Airline fees climb to $5.7 billion
US carriers collected $3.4 billion in baggage charges and $2.3 billion for reservation changes last year.
The biggest fee hog was Delta Air Lines (DAL), which led the industry in fees for both categories, Reuters reports. In fact, Delta collected more than 20% of the entire industry's total. American Airlines, owned by AMR Corp. (AMR), came in second. You can see the full list here.
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How important are these fees to airlines? Without them, they would be in sorry shape. U.S. airlines made $958 million in profit last year, all from baggage fees, according to The Wall Street Journal. "Bottom line to all the fees: The airline industry increasingly has built its financial model on penalizing its customers," Scott McCartney writes. "Not a recipe for lovable customer service."
So don't expect airlines to ease up on the fees anytime soon. In fact, many are just getting started, revving up their websites to offer destination tours, car rentals, event tickets and other add-ons. For a fee, of course.
Sometimes the fees aren't exactly clear to customers when they make reservations. How much is being charged and for what? The government has given airlines a deadline to provide more accessible bag-fee and fare information.
But the airlines are asking the Transportation Department to push back that deadline until next spring so they can train employees and upgrade their technology, Reuters reports.
All those fees aren't provoking real complaints, however. People are more satisfied with airlines than they were last year, according to a new study from J.D. Power & Associates. On a scale of 1 to 1,000, overall airline satisfaction climbed 10 points from last year to 682.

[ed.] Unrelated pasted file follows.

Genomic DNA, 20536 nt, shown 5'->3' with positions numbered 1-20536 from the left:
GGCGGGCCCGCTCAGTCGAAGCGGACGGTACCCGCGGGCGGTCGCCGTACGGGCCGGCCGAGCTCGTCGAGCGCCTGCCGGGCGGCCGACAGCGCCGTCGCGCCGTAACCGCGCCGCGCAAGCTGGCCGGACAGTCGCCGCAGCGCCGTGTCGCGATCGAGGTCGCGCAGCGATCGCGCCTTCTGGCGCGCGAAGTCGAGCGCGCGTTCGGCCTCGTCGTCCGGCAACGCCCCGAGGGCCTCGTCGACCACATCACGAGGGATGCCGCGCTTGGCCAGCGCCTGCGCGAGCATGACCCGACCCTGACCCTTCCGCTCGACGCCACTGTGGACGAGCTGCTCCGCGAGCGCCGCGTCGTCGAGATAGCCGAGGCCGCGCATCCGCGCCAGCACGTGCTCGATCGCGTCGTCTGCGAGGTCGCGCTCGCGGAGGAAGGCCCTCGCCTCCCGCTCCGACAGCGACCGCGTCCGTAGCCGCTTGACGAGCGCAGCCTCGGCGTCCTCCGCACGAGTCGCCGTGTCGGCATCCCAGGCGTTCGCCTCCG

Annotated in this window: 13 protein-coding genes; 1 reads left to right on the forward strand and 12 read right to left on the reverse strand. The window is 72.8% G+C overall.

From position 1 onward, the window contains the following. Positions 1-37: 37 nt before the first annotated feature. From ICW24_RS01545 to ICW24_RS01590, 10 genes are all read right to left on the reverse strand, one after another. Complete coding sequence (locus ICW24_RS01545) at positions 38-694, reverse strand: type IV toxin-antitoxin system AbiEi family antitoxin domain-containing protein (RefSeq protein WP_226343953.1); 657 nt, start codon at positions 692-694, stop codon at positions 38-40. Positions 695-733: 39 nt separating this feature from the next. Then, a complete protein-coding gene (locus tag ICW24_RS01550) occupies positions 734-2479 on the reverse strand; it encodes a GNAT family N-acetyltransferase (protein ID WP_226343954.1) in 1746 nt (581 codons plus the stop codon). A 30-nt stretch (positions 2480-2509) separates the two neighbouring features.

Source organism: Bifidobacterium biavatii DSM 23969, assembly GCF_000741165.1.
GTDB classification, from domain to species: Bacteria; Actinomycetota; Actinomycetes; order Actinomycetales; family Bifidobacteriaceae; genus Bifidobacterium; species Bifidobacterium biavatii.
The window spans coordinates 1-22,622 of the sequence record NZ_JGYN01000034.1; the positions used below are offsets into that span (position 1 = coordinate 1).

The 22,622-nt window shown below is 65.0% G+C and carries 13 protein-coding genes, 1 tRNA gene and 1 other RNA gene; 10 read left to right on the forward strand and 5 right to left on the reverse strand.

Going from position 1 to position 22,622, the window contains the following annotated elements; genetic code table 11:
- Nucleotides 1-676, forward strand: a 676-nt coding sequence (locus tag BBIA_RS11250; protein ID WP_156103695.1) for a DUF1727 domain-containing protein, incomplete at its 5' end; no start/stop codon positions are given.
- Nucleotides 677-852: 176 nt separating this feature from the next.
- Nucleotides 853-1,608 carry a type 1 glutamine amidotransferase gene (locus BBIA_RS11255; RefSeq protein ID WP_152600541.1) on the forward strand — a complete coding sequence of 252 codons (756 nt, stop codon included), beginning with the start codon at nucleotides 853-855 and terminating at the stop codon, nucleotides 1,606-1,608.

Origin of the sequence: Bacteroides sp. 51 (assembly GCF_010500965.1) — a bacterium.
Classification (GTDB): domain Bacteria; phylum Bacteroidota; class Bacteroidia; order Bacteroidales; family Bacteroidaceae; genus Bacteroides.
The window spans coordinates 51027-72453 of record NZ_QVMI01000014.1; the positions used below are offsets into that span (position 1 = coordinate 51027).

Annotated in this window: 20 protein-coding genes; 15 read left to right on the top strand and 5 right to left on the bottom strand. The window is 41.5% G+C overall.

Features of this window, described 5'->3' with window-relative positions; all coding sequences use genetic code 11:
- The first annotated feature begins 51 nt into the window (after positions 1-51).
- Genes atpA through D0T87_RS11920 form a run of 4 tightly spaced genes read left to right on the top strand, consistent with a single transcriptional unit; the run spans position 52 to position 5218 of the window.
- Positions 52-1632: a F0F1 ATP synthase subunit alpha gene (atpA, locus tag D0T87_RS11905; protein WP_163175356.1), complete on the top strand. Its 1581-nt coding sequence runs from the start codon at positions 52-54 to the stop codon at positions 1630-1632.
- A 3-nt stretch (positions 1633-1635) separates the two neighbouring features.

But satisfaction with airfares and fees dropped to 555 this year from 582 last year, The Los Angeles Times reports. JetBlue Airways had the highest overall satisfaction rating among low-cost airlines.
As if that weren't enough, now airports are saying they want to raise fees as well. Right now, airports can lob a $4.50 maximum fee on passengers, and they say that amount is too low, The New York Times reports.
"Airports should be permitted to charge a user fee at whatever level they can charge that would also work in the market," the president of a trade group representing the nation's commercial airports told the Times.
I don't work for an airline. I want the airlines to be highly profitable. The alternative is poor maintenance airplanes that crash.
My average flight is 3 hrs. I don't have to eat and drink. I don't need flight "attendants." If you can't go 2 or 3 hrs without eating and drinking, go to the hospital not an airport. The public is stupid to pay for the "frills" while flying. The movies are not necessary nor are the peanuts. Just get me to the destination, and I will go to a decent restaurant and eat at a table with people I know and not be cramped, elbow to elbow with gawd knows who sitting beside me.
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